Instructions for British Servicemen in Germany, 1944, Hardback

Instructions for British Servicemen in Germany, 1944 Hardback

Part of the Instructions for Servicemen series

4.5 out of 5 (2 ratings)


Nine-and-a-half months after D-Day, 30,000 British troops crossed the Rhine as part of the Allied assault on Germany.

Two years earlier, work had already started on a guide to assist them in negotiating everyday life in what then was still enemy territory. This extraordinary document was intended to educate soldiers on a range of topics, including German history, the national character, politics, culture, food and drink, currency, and to explain the current situation, including the effect of war on Germany and the German attitudes to the British.

It was also intended to condition them to resist the effect of German propaganda by means of a healthy dose of British propaganda. The result is a remarkable booklet, often unintentionally humorous and sometimes crudely stereotypical, it reads by turns like a travel guide (advising on the excellence of German sausages and beer - 'one of the pleasantest in Europe') and a crash course in psychological warfare.

It is very much a document of the period, revealing as much about British wartime attitudes towards Germany as it does about British hopes and fears. 'If you have to give orders to German civilians, give them in a firm, military manner.

The German civilian is used to it and expects it.' 'The Germans are not good at controlling their feelings.

They have a streak of hysteria. You will find that Germans may often fly into a passion if some little thing goes wrong.' 'Don't be too ready to listen to stories told by attractive women.

They may be acting under orders.'


  • Format: Hardback
  • Pages: 80 pages
  • Publisher: The Bodleian Library
  • Publication Date:
  • Category: European history
  • ISBN: 9781851243518



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Review by

This is one of a series of booklets which is being re-printed by the Bodleian Library.It should be of the upmost interest to anyone at all concerned with the Second World War and it's aftermath.The title I suppose says it all,but after a concise Preface which sets the scene,there are 13 chapters,with such headings as - The German Land,What the Nazis have Done to Germany,What the war has Done to Germany,What the Germans are Like,What the Germans Think of Us,ect .The booklet ends with a list of Do's and Dont's,such as -Keep your eyes and ears open,Avoid loose talk and conduct,Go easy on Schnaps.Don't be sentimental,Don't fall for political hard-luck stories,Don't go looking for trouble.The booklet is (as the Preface says) in turn unintentionally humorous and crudely stereotypical,and gives an excellent picture of British official thinking of the time.

Review by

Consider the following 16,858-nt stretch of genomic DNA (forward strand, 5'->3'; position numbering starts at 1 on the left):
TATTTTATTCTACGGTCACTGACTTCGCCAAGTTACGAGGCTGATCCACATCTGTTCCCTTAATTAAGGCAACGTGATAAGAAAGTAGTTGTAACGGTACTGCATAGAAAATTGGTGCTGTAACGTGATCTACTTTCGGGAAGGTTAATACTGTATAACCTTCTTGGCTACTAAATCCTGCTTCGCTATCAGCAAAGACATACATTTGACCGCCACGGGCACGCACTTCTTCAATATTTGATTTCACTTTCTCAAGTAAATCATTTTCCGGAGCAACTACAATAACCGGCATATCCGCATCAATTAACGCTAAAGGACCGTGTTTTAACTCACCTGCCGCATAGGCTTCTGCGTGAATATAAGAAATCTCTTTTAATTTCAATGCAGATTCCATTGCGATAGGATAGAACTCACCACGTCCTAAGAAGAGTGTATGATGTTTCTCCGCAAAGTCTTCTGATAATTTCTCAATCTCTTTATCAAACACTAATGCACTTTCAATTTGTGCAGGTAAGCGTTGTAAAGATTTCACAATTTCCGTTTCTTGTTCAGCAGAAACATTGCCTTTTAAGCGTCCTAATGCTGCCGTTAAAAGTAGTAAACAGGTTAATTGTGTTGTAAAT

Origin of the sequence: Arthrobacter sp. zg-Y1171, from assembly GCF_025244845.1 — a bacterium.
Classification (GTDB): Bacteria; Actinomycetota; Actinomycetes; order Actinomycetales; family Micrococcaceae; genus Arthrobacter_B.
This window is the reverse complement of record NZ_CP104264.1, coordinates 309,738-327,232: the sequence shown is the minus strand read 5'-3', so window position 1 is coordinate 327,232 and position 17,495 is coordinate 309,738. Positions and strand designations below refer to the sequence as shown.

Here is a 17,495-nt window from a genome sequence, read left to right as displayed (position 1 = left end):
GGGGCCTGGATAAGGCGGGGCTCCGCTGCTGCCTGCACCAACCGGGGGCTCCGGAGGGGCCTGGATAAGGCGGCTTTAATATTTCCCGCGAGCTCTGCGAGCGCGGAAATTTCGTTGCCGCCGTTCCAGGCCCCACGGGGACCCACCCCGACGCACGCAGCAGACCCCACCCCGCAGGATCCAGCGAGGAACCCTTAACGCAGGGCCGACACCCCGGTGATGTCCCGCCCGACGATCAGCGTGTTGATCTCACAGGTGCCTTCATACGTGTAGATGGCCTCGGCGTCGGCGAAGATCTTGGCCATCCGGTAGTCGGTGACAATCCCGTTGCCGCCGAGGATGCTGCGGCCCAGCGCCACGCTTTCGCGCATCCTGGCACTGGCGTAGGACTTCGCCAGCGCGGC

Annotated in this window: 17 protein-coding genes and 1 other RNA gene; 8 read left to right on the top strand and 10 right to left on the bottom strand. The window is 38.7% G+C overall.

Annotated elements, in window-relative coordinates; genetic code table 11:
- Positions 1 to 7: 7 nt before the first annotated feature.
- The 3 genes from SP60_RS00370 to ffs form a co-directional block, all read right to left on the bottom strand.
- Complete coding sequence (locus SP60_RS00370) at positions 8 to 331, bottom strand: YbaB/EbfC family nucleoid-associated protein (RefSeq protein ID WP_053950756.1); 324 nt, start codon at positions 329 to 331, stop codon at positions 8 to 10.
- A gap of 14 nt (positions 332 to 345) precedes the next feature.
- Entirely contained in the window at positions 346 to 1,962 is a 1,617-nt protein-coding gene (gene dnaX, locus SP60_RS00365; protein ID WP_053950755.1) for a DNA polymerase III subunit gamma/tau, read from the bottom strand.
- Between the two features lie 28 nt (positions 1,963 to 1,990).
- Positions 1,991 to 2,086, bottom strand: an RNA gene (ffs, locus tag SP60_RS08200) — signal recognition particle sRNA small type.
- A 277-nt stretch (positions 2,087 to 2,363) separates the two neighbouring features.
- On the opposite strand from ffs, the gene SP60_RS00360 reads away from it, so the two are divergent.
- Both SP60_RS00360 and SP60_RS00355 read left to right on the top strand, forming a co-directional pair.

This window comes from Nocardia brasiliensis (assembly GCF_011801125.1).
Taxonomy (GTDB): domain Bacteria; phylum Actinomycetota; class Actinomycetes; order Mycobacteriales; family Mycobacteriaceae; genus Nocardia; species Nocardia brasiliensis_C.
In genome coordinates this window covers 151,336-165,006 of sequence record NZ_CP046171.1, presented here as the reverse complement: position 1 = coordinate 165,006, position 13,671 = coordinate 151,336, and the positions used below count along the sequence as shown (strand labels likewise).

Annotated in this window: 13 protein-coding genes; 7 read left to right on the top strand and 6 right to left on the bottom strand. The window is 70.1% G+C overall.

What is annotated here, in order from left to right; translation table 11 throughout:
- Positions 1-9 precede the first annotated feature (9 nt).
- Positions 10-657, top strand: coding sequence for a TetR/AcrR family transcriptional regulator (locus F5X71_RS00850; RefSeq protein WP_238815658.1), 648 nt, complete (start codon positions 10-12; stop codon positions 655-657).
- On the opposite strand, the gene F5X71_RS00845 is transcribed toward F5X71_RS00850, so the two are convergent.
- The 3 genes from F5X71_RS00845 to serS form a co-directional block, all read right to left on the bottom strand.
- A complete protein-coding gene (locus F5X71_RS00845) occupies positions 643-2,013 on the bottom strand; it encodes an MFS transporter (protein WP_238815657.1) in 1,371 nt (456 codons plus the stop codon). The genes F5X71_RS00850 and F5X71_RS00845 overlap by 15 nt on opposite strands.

Similar to the others in this series, in this case highlighting German history, culture, and how to behave, but this time as an occupying army – and as such being far more cautionary, as the British soldiers would be amongst the enemy in Germany, as opposed to with allies in France. There were naturally two sides for how to treat the German people after Hitler was defeated, one, with mercy, tolerance, and humanity, and the second, with toughness, and holding them accountable for having empowered the Nazis. I suppose it’s a bit like the duality found between “an eye for an eye” in the Old Testament and “turn the other cheek” in the New, and the opposite sides of the coin that Malcolm X and Martin Luther King, Jr. were on. The preface points out several Members of Parliament favored leniency as a way of being better than the Nazis (“Humanity and justice cannot be based upon hatred and revenge”), as did Winston Churchill, who ends his <I>History of the Second World War</I> with “In war, resolution; in defeat, defiance; in victory, magnanimity; in peace, good will.” However, the authors of this book took a harder line, possibly because it was appropriate to keep the troops from letting their guard down in showing mercy, or fraternizing in a way that may end up getting allies killed, but as the quotes below show, also because the bitterness of what England had been through during the war still stoked jingoistic feelings. It’s a little shocking in places as a result, but more interesting to read because of it. The brief German history section, while perhaps basic, is interesting, highlighting Bismarck, and explaining the rise of Hitler and aspects of the Nazi party (e.g. Gestapo being the first couple of letters from Geheime Staats-Polizei, Secret State Police, etc). The first German phrase in the section at the end is Hande hoch! - Hands up!, and a few more of those types of things precede the usual Guten Morgen and other niceties. Quotes:“From the time Hitler came to power no serious resistance movement showed itself in Germany until the attempted putsch of the German generals on the 20th July, 1944. But the cause of that revolt was not the barbarity of Hitler’s methods, but merely their lack of success.”“Don’t be too ready to listen to stories told by attractive women. They may be acting under orders.”Ouch:“This mixture of sentimentality and callousness does not show a well-balanced mind. The Germans are not good at controlling their feelings, They have a streak of hysteria. You will find that Germans may often fly into a passion if some little thing goes wrong.”“When you deal with Germans you must be on your guard. <B>We were taken in by them after the last war</B>: many of us swallowed their story about the ‘cruel’ Treaty of Versailles, although it was really far more lenient than the terms they themselves had imposed on Russia only a year before; many of us believed their talk about disarmament, and the sincerity of their desire for peace. And so we let ourselves in for this war, which has been a good deal bigger than the last. <B>There are signs that the German leaders are already making plans for a Third World War. That must be prevented at all costs.</B>